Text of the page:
SEC Doesn’t Have to Give Lawyer Group the Goods
By WILLIAM DOTINGA
WASHINGTON (CN) – Securities arbitration lawyers cannot access regulatory records on the oversight of the Financial Industry Regulatory Authority, a federal judge ruled.
The Public Investors Arbitration Bar Association is a group of attorneys who represent public investors in securities arbitrations. It wanted the Securities and Exchange Commission to release audits and reviews conducted into the FINRA arbitrator-selection process. It also wanted to know how FINRA appoints replacement arbitrators and how it decides challenges to an arbitrator’s appointment.
Though the SEC claimed to have located 65 boxes of potentially responsive documents, it declined to release pursuant to an exemption under the Freedom of Information Act.
U.S. District Judge Beryl Howell sided with the agency Thursday, noting that the language of the FOIA exemption is “very broad.”
“The D.C. Circuit has held that, for purposes of Exemption 8, ‘examination reports need not pertain to an institution that is regulated or supervised by the withholding agency,'” Howell wrote, citing Citizen v. Farm Credit Admin. “This means that agencies that do not directly regulate or supervise a particular financial institution may still withhold information about that institution under Exemption 8, so long as the withholding agency is one that is ‘responsible for the regulation or supervision of financial institutions’ more generally.”
Howell rejected the group’s argument that its sought-after records do not pertain to financial conditions or transactions within FINRA. The lawyer group had contended that application of Exemption 8 to its request “would create the unreasonable result in a reply brief that the SEC would act as a functional vacuum cleaner into which all manner of non-exempt documents would be shielded from scrutiny.”
“The court is sympathetic to the plaintiff’s parade of horribles, but the broad language of the FOIA, as well as Congress’s recent amendment to the 1934 Securities Exchange Act, require the court to conclude that the documents sought by the plaintiff are exempt from disclosure,” Howell wrote.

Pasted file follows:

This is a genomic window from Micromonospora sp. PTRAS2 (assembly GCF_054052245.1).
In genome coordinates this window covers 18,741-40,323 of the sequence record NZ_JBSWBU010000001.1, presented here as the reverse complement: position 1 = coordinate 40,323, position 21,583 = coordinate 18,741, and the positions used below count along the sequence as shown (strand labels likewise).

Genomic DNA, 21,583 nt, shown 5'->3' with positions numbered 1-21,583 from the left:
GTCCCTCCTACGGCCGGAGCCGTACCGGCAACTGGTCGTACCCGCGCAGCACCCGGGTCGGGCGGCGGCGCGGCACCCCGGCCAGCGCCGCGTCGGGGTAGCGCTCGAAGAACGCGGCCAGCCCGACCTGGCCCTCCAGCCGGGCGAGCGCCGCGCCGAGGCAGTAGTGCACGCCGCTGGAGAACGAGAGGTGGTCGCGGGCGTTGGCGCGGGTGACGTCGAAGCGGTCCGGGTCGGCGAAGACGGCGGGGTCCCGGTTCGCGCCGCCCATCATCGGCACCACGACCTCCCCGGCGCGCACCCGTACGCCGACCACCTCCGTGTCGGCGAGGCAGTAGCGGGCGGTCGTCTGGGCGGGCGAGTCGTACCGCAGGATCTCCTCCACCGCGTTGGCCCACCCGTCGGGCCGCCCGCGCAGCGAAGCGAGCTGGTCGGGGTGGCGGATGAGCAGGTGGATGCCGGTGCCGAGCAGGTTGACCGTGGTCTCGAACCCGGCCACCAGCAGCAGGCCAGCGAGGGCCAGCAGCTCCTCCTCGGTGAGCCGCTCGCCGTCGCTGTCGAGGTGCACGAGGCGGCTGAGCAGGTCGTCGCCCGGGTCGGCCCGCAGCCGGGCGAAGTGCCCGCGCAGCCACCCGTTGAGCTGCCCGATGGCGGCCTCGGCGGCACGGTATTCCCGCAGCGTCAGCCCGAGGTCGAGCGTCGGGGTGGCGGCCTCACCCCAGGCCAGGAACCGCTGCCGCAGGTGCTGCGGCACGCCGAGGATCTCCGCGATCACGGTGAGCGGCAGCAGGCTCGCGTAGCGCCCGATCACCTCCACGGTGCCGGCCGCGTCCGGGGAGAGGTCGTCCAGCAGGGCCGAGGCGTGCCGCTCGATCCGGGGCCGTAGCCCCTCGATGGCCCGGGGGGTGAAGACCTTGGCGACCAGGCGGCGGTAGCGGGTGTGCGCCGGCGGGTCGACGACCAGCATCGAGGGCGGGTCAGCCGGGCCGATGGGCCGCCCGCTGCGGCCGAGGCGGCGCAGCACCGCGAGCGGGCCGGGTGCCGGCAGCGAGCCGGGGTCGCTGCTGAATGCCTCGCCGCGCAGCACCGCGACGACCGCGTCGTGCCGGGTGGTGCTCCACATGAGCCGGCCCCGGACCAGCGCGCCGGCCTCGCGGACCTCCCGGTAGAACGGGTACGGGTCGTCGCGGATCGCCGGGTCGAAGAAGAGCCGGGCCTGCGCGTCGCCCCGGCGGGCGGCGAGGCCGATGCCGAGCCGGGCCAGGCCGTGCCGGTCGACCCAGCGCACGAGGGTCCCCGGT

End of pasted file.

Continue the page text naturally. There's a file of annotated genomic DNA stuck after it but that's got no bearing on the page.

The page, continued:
She continued: “The keystone of the plaintiff’s argument is that Congress did not intend, through FOIA Exemption 8, to protect from disclosure records related to a regulatory agency’s examination of a financial institution’s administrative functions. Indeed, only if this proposition were true would the withholding of such documents be the ‘unreasonable result’ of which the plaintiff repeatedly cautions. Yet, it is clear that at least one purpose of Exemption 8, apparent from both the plain meaning of its text and the legislative history, is served by withholding the records at issue in this case. That purpose, as the D.C. Circuit has put it, is ‘to safeguard the relationship between the banks and their supervising agencies.'”
While the association’s interpretation of the FOIA exemption might make sense to prevent self-regulatory agencies like the SEC from becoming captives of the banking industry “from a policy perspective,” the text of Exemption 8 makes no such limitation, the ruling states.
“Furthermore, the plaintiff’s proposed limitation on the text of Exemption 8 does not appear to fit with the larger structure of the FOIA,” Howell wrote. “Although the plaintiff would narrow Exemption 8 only to cover records related to ‘a financial transaction or condition of the financial institution,’ the FOIA already provides a separate exemption for ‘commercial or financial information obtained from a person and privileged or confidential.’ The plaintiff’s reading of Exemption 8 would essentially render Exemption 4 superfluous, or at least would sap Exemption 4 of any meaning that is reasonably distinct from that of Exemption 8. Hence, the plaintiff’s proposed interpretation of Exemption 8 does not comport with the court’s obligation to ‘strive to interpret a statute to give meaning to every clause and word, and certainly not to treat an entire subsection as mere surplusage.'”
Howell also took Congress to task for muddying the Exemption 8 waters, by making any agency the SEC regulates – including FINRA – a “financial institution” in its amendment of the Securities Exchange Act of 1934.
“This amendment, passed by Congress in 2010, was intended ‘to improve transparency at the Securities and Exchange Commission, but it appears to have done just the opposite,” Howell wrote. “Indeed, Congress’s 2010 amendment to the Securities Exchange Act provides an even broader disclosure shield than [the previous version] did because Exemption 8 can be invoked by any ‘agency responsible for the regulation or supervision of financial institutions,’ not just the SEC. The court is skeptical that a self-regulatory organization like FINRA would logically qualify as a ‘financial institution’ as that term has traditionally been defined or as that term was understood when the FOIA was first enacted.”
Howell added: “For this reason, the plaintiff may be correct that Exemption 8 is overbroad because it extends to records related to the oversight of self-regulatory organizations, but there is no escaping the conclusion that ‘Congress has left no room for a narrower interpretation,’ and therefore the plaintiff’s arguments must be directed at Congress, rather than the courts. There is little question in the court’s mind that Congress’s amendment effectively expanding the definition of ‘financial institution’ was a well-intentioned legislative fix which, as this case demonstrates, has resulted in its own set of unintended consequences.”